Nicole Kipar
Costume Maker Portfolio Research Blog Contact Barqoue Costumes Archive
Blog
Pinterest
Twitter
Flickr
Contact
Baroque Home
Baroque Costumes
Extant Costumes
Baroque Period Galleries
Baroque Costume Workshop
Baroque Costume Focus
Copyright Information

The 1660s
Restoration Costume Comes to Life

Part 4, Page 11
The Whole Look, Accessories: Hairstyles Men

Part 1 Part 2 Part 3 Part 4 Part 5
Lower Class Women and Men Gentry and Aristocracy, Women Gentry and Aristocracy, Men The Whole Look: Accessories Costume Focus: Women's Headwear & Neckwear
 

Most of the following images open in a new window for a detailed study.

The most important feature of men's hairstyles in the 1660s is that it was supposed to look natural, but to be at least wavy, and even better, to be curly. It appears that the early periwig strove to imitate natural hair with the gentlemen hoping to get away with them and being mistaken for having a head of lovely, long, curly, healthy hair. Often the wigs made use of the natural hair, particularly in the front/at the forehead, where it was pulled through the wig to appear more natural. Samuel Pepys Mentions that he had been wearing a periwig for a while, but then he grew his hair back long from being shaved - hair was shaved or clipped very short underneath wigs, otherwise the hat beneath the wigs would be unacceptable and the cut off hair was used for a new wig - but after a while decided it was so much less hassle to just put on a wig instead of trying to keep the natural hair clean. This particularly true in an age where hair was washed less tan often, there are recipes for a hair water which promises to keep the hair clean for the following year. Hair was combed, but not washed often, and brushes had not been invented yet. Instead wood, horn or bone combs were used.

Samuel Pepys, Diary, 1663
November 2nd. I heard the Duke say that he was going to wear a perriwigg; and they say the King also will. I never till this day observed that the king is mighty gray.

1650s
Dutch man with his natural, wavy hair.
1660
French Beau with what appears very much to be a wig. Full bodied and very curly.
1660
Dutch man with natural hair, long and parted in the centre, almost straight.
1660
French page with his natural hair, wavy and long.
1660
French page with natural hair, wavy and parted in the middle.
English gentleman with what appears natural hair, if it is, it is dark and wavy, but it might be too perfect for being natural.
The second Duke of Buckingham in what is an obvious wig, due to its frizzy nature. They did not stay in fashion very long. Admiral de Ruyter very sober with his natural hair which only goes to the neckline and is receding in the forehead.
The Duke of Lauderdale in what must be a wig, because for a man his age it would be most uncommon to have such thick, curly long hair. The wig is made to appear natural. Dutch gentleman in his own hair, slightly wavy.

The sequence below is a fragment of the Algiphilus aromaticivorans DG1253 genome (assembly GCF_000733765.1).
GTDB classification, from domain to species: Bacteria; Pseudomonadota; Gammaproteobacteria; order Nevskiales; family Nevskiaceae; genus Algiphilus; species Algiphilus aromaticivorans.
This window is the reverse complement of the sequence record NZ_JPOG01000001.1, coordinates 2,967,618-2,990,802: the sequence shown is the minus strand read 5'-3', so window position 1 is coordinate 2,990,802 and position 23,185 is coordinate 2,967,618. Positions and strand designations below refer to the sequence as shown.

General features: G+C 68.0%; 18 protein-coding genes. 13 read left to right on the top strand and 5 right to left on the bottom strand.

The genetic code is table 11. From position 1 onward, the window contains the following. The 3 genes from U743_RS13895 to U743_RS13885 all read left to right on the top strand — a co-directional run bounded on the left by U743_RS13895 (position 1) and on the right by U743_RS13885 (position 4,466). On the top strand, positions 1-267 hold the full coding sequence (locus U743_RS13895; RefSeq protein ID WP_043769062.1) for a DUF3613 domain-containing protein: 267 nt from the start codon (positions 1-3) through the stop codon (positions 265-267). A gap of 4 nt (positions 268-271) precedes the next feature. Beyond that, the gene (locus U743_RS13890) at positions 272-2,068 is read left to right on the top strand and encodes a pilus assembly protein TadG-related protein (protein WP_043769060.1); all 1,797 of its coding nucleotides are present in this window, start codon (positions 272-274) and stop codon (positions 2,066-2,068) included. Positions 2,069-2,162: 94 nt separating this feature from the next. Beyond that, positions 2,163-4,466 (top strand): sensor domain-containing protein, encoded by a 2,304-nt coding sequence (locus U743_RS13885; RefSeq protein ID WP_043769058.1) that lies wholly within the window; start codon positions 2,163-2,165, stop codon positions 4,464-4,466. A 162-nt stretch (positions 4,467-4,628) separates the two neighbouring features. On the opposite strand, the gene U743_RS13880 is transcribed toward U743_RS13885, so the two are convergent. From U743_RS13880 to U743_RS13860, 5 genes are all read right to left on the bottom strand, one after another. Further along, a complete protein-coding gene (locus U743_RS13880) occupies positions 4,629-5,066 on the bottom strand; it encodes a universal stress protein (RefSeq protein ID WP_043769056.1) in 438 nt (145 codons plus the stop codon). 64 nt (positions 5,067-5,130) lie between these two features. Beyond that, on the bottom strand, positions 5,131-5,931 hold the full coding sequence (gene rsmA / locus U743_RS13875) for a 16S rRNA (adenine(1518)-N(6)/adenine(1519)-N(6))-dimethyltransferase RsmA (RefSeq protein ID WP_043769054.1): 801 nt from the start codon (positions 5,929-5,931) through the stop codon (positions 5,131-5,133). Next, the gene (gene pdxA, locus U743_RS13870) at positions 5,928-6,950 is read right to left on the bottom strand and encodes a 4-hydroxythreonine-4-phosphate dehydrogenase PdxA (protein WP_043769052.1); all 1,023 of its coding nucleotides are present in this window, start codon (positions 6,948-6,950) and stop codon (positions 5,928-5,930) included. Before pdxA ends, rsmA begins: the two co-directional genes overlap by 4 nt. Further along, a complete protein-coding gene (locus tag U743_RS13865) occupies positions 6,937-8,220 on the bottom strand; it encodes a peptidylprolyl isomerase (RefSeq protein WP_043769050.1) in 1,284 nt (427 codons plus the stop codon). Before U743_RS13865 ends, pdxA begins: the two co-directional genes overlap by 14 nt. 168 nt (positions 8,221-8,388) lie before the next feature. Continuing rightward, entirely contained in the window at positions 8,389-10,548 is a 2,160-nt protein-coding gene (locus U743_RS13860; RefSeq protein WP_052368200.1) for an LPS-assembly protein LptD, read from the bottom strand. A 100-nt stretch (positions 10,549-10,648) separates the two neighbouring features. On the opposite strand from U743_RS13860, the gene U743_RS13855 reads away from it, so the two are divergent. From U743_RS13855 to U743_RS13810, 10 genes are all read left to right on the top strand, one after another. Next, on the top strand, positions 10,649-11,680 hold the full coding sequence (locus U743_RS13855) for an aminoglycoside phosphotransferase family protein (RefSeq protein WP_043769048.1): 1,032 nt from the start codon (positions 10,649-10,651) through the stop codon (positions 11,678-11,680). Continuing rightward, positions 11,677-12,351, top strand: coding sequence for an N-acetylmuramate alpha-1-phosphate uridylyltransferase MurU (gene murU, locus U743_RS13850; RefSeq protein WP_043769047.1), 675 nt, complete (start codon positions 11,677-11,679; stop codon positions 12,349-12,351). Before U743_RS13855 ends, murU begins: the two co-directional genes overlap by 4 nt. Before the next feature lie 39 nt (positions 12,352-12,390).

1661
Charles II at his coronation with long black curly hair which he prided himself of, but the painting glorifies its perfection and might show a wig.
1661
The Duke of Abermarle at Charles II's coronation procession in what appears to be natural hair or a very natural looking wig.
1661
Graf Quellin wearing a skull cap, perhaps to hide a bald patch and with long curly hair, which points more towards a wig though.
1661
The Duke of York in glorified natural hair or a very natural wig, parted in the middle, long but less curly.
1661
The Duke of York with the same wavy hair but what appears to be bangs.
1662
Young Dutch gentleman with his natural hair.
1662
Dutch gentleman with his natural hair worn in a very simple and sober style.
1662
Gentleman wearing a periwig which is slightly frizzed and the ends curled together in large rolls, similar to the later campaign wigs which have knotted ends.
1664
Dutch elderly man with his natural hair which is only neck length and a skull cap which probably hides a bald patch, taking the receding hairline at the forehead into consideration.
1664
The Duke of Lauderdale in what appears to be a wig with his natural hair pulled through at the forehead to make it look more natural, but the wig is more frizzed than the forehead.
1667
John Leslie in a very curly full bodied periwig.
1667
Lord David Hay with his natural hair in soft waves.
1667
Robert Kerr in a frizzy periwig.
1667
Sir Norton Knatchbull in sombre dress and with his natural hair.
1669
A wax effigy of the Danish Prince Jorgen showing a periwig as it would have been worn, made in the period.
Prince Rupert in either his natural hair or a very natural wig with the hair at the forehead pulled through.
Prince Rupert again, but this time wearing a much fuller periwig. 1660-70
Wig worn by Alexander Peden who was a Covenanter. It shows how wigs in the period were made.

Overview | Misc. Accessories | Canes | Gloves| Parasols | Purses | Pipes
Fans | Jewellery | Make-up
Men's Hairstyles | Women's Hairstyles | Hats | Hoods | Reconstructed Hoods & Patterns
Men's and Ladies' Footwear | Extant Footwear | Reconstructed Footwear | Stockings

 
 
Nicole Kipar 1998